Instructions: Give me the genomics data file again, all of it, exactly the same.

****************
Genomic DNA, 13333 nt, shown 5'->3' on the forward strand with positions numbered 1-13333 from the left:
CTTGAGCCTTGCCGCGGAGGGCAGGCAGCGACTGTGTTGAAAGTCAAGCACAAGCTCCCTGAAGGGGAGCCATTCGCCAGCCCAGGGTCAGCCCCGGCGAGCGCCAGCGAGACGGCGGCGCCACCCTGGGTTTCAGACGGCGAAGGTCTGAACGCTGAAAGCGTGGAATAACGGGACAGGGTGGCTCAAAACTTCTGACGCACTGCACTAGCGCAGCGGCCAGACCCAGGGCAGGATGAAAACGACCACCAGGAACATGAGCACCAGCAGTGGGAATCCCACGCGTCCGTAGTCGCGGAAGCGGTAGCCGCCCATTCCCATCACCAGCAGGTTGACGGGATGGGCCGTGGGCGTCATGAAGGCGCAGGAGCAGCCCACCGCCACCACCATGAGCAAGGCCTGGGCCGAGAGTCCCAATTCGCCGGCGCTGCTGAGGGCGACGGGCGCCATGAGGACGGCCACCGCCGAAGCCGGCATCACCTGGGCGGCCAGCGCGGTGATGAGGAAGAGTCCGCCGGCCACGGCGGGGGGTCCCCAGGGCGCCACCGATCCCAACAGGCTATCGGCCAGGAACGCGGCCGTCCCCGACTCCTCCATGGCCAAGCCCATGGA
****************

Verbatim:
Genomic DNA, 13333 nt, shown 5'->3' on the forward strand with positions numbered 1-13333 from the left:
CTTGAGCCTTGCCGCGGAGGGCAGGCAGCGACTGTGTTGAAAGTCAAGCACAAGCTCCCTGAAGGGGAGCCATTCGCCAGCCCAGGGTCAGCCCCGGCGAGCGCCAGCGAGACGGCGGCGCCACCCTGGGTTTCAGACGGCGAAGGTCTGAACGCTGAAAGCGTGGAATAACGGGACAGGGTGGCTCAAAACTTCTGACGCACTGCACTAGCGCAGCGGCCAGACCCAGGGCAGGATGAAAACGACCACCAGGAACATGAGCACCAGCAGTGGGAATCCCACGCGTCCGTAGTCGCGGAAGCGGTAGCCGCCCATTCCCATCACCAGCAGGTTGACGGGATGGGCCGTGGGCGTCATGAAGGCGCAGGAGCAGCCCACCGCCACCACCATGAGCAAGGCCTGGGCCGAGAGTCCCAATTCGCCGGCGCTGCTGAGGGCGACGGGCGCCATGAGGACGGCCACCGCCGAAGCCGGCATCACCTGGGCGGCCAGCGCGGTGATGAGGAAGAGTCCGCCGGCCACGGCGGGGGGTCCCCAGGGCGCCACCGATCCCAACAGGCTATCGGCCAGGAACGCGGCCGTCCCCGACTCCTCCATGGCCAAGCCCATGGA